Probability

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THE SAMPLING DISTRIBUTION OF THE MEAN (σ KNOWN)

Suppose a random sample of n observations has been taken from some population and that x has been computed, say, to estimate the mean of thepopulation. It should be clear that if we took a second random sample of size n from this population, it would be quite unreasonable to expect the identical value for x, and if we took several more samples,probably no two of the x’s would be alike.

To approach this question experimentally, let us actually perform a simple experiment in which 50 random samples of size n = 10 are taken from apopulation having the discrete uniform distribution.
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The means we actually obtained in these 50 samples are:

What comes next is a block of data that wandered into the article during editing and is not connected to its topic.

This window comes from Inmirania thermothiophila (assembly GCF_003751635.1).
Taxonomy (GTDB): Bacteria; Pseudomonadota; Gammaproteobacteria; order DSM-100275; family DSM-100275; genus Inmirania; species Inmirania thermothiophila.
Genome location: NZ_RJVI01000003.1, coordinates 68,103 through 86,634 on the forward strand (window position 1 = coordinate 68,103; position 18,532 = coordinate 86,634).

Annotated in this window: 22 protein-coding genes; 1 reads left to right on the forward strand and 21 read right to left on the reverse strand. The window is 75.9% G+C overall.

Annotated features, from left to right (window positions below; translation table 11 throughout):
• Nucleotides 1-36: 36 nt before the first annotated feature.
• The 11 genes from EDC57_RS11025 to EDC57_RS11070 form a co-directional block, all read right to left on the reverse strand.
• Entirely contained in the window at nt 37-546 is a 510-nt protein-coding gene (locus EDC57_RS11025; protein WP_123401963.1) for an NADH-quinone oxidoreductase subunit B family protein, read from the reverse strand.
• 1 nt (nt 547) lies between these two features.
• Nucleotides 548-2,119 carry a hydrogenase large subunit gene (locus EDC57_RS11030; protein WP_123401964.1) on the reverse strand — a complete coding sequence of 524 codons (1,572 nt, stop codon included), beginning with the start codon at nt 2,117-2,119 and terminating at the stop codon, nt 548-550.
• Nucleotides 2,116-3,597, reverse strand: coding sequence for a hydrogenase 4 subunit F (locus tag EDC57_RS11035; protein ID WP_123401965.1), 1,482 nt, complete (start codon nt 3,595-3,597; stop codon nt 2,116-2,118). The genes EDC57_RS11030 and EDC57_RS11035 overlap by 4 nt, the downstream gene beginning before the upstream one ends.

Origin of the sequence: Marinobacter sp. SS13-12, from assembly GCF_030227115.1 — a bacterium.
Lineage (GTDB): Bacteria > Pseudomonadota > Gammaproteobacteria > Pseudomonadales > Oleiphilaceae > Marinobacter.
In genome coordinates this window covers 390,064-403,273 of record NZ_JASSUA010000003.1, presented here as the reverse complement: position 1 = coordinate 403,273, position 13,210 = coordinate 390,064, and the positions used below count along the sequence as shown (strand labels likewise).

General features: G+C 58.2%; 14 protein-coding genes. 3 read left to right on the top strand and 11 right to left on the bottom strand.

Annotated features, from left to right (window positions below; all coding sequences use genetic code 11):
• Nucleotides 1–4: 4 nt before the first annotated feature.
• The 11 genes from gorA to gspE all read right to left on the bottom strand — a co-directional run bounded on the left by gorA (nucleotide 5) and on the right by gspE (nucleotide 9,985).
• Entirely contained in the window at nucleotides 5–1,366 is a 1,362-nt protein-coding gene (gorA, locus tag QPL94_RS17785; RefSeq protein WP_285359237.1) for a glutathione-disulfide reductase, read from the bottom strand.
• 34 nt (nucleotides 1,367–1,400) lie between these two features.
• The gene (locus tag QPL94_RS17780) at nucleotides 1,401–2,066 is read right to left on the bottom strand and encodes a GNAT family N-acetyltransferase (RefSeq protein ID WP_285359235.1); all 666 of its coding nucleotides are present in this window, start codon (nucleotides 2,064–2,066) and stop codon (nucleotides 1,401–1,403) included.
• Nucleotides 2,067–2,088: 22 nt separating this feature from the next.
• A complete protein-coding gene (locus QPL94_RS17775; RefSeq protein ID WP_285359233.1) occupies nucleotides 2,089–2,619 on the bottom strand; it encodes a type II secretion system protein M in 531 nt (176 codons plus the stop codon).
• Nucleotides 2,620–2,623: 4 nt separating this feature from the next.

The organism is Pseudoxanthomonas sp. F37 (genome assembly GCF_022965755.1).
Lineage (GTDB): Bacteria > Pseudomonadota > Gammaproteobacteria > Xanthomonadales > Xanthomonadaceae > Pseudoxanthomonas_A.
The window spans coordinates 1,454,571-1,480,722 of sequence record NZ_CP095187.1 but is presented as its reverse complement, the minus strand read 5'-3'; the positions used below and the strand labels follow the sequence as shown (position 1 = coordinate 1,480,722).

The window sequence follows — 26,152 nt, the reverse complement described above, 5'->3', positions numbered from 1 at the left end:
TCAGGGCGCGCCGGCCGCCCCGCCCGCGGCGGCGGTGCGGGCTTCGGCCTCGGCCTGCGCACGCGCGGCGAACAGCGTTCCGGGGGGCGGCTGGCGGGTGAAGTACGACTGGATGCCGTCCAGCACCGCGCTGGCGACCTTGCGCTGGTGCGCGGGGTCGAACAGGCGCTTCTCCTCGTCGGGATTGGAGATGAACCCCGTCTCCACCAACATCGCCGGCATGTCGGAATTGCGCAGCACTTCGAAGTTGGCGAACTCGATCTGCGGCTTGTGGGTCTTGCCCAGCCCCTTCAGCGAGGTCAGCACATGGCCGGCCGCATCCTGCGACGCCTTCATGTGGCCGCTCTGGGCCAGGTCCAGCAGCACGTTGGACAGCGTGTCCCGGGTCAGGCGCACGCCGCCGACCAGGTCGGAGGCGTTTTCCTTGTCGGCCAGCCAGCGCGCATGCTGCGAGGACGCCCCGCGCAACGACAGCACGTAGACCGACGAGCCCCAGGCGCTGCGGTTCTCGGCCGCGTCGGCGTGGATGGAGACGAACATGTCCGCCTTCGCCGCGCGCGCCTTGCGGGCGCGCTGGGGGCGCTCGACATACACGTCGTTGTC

4.4 3.2 5.0 3.5 4.1 4.4 3.6 6.5 5.3 4.4
3.1 5.33.8 4.3 3.3 5.0 4.9 4.8 3.1 5.3
3.0 3.0 4.6 5.8 4.6 4.0 3.7 5.2 3.7 3.8
5.3 5.5 4.8 6.4 4.9 6.5 3.5 4.54.9 5.3
3.6 2.7 4.0 5.0 2.6 4.2 4.4 5.6 4.7 4.3

And the following is a frequency table showing the distribution of these means:

2.0-2.92
3.0-3.9 14
4.0-4.9 19
5.0-5.9 12
6.0-6.9 3
50

Would we get a similardistribution if we took 100 samples, 1000 samples, or perhaps even more? To answer this kind of question, we shall have to investigate the theoretical sampling distribution of x which, for the given example,provides us with the probabilities of getting x’s between 2.0 and 2.9, between 3.0 and 3.9… between 6.0 and 6.9, and perhaps values less than 2.0 or greater than 6.9.

THEOREM 7.1. If a random sampleof size n is taken from a population having the mean µ and the variance σ2, then x is a value of a random variable whose distribution has the mean µ. For samples from infinite populations the...
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